Intercrystallite boundaries dominate the electrochemical corrosion behavior of polycrystalline diamond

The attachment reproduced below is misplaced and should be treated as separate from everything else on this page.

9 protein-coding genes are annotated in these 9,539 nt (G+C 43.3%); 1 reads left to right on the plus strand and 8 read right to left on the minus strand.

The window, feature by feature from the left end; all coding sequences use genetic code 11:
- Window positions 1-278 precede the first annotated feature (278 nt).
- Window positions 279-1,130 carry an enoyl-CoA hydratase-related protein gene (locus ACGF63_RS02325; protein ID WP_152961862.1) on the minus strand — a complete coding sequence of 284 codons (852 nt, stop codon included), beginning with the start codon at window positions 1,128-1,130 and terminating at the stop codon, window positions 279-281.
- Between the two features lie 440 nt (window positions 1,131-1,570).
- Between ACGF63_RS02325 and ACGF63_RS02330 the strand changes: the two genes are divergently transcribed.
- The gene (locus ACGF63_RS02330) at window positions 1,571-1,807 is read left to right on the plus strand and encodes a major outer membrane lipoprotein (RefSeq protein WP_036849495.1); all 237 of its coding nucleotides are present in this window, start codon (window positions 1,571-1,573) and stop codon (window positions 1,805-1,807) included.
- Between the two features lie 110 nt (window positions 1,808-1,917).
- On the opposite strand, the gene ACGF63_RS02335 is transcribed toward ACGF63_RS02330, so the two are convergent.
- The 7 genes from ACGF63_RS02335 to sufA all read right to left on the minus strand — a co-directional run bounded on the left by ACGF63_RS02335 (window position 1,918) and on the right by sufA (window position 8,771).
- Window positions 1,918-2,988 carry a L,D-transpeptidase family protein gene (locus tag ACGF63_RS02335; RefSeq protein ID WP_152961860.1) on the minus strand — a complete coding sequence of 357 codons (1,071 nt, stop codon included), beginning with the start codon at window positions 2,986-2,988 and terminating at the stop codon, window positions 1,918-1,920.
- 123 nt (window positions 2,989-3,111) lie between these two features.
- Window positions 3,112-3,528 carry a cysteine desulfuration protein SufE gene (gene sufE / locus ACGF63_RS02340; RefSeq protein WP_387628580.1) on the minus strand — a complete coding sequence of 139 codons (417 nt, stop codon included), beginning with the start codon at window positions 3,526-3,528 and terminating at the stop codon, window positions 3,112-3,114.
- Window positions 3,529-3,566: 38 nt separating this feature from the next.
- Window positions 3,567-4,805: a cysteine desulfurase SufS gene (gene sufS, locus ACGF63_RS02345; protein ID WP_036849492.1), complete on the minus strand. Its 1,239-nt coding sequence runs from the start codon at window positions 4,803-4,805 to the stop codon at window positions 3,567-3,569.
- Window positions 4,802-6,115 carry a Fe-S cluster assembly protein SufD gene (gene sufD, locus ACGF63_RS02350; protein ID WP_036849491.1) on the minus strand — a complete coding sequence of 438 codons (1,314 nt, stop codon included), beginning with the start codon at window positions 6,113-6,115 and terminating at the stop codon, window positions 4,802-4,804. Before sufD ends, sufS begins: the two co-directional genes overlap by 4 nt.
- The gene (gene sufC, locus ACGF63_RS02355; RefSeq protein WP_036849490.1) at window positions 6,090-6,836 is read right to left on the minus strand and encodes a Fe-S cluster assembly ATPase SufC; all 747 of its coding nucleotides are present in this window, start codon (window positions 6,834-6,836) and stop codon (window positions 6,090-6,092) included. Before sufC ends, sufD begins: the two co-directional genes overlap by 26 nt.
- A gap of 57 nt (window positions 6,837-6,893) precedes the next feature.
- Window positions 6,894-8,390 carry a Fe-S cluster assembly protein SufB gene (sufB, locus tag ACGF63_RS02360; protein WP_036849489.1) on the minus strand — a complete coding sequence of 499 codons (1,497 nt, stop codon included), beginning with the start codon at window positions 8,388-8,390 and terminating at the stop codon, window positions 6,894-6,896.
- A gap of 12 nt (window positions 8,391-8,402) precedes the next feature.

In this work, high resolution integrated AFM–EC/SECM was used to reveal the spatially heterogeneous electroactivity of microcrystalline diamond (MCD) and nanocrystalline diamond (NCD) surfaces. During electrochemical corrosion, NCD surfaces undergo a stronger corrosion reaction than MCD because of the higher amount of sp2 hybridized carbon. In-situ EC-AFM imaging shows no significant change in surface morphology, while corroded surfaces become more hydrophilic due to the oxidation reactions that occur in the outermost layer. On non-corroded MCD and NCD surfaces, intercrystallite boundaries exhibit stronger localized (electro)chemical reactivity than crystallites. However, after electrochemical corrosion, both MCD and NCD surfaces become thermodynamically stabilized by corrosion products that passivate the surface and inhibit further corrosion. In this way, the (electro)chemical reactivity of the intercrystallite boundaries is reduced to a greater extent by electrochemical corrosion than the (electro)chemical reactivity of the crystallites due to the more intense electrochemical oxidation reactions taking place at these boundaries. After corrosion, this results in a comparatively greater (electro)chemical reactivity on the crystallites than at the boundaries. This behavior suggests the following order of (electro)chemical reactivity: sp2 > sp3 > oxidized/passivated structures.